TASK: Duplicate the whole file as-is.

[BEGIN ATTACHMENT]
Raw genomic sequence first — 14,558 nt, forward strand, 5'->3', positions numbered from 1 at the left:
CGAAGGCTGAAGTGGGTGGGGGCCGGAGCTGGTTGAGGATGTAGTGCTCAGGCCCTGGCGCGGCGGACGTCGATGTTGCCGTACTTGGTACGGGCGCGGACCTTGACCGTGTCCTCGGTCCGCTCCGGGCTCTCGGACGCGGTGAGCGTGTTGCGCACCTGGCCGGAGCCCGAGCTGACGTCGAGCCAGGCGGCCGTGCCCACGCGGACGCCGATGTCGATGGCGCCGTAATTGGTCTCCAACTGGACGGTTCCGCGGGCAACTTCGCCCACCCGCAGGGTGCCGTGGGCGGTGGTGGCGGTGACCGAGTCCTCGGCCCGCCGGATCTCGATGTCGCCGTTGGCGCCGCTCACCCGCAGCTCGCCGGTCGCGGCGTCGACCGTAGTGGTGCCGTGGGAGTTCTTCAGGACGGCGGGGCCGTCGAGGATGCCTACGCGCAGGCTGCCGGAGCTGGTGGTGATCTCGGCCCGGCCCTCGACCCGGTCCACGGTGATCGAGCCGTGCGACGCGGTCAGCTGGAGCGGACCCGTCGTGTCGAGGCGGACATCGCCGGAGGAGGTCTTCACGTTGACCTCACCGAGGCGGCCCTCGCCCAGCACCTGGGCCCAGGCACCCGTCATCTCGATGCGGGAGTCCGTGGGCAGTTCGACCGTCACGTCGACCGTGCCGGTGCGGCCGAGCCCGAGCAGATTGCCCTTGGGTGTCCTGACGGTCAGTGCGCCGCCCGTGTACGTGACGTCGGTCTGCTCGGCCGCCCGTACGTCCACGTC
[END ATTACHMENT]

Raw genomic sequence first — 14,558 nt, forward strand, 5'->3', positions numbered from 1 at the left:
CGAAGGCTGAAGTGGGTGGGGGCCGGAGCTGGTTGAGGATGTAGTGCTCAGGCCCTGGCGCGGCGGACGTCGATGTTGCCGTACTTGGTACGGGCGCGGACCTTGACCGTGTCCTCGGTCCGCTCCGGGCTCTCGGACGCGGTGAGCGTGTTGCGCACCTGGCCGGAGCCCGAGCTGACGTCGAGCCAGGCGGCCGTGCCCACGCGGACGCCGATGTCGATGGCGCCGTAATTGGTCTCCAACTGGACGGTTCCGCGGGCAACTTCGCCCACCCGCAGGGTGCCGTGGGCGGTGGTGGCGGTGACCGAGTCCTCGGCCCGCCGGATCTCGATGTCGCCGTTGGCGCCGCTCACCCGCAGCTCGCCGGTCGCGGCGTCGACCGTAGTGGTGCCGTGGGAGTTCTTCAGGACGGCGGGGCCGTCGAGGATGCCTACGCGCAGGCTGCCGGAGCTGGTGGTGATCTCGGCCCGGCCCTCGACCCGGTCCACGGTGATCGAGCCGTGCGACGCGGTCAGCTGGAGCGGACCCGTCGTGTCGAGGCGGACATCGCCGGAGGAGGTCTTCACGTTGACCTCACCGAGGCGGCCCTCGCCCAGCACCTGGGCCCAGGCACCCGTCATCTCGATGCGGGAGTCCGTGGGCAGTTCGACCGTCACGTCGACCGTGCCGGTGCGGCCGAGCCCGAGCAGATTGCCCTTGGGTGTCCTGACGGTCAGTGCGCCGCCCGTGTACGTGACGTCGGTCTGCTCGGCCGCCCGTACGTCCACGTC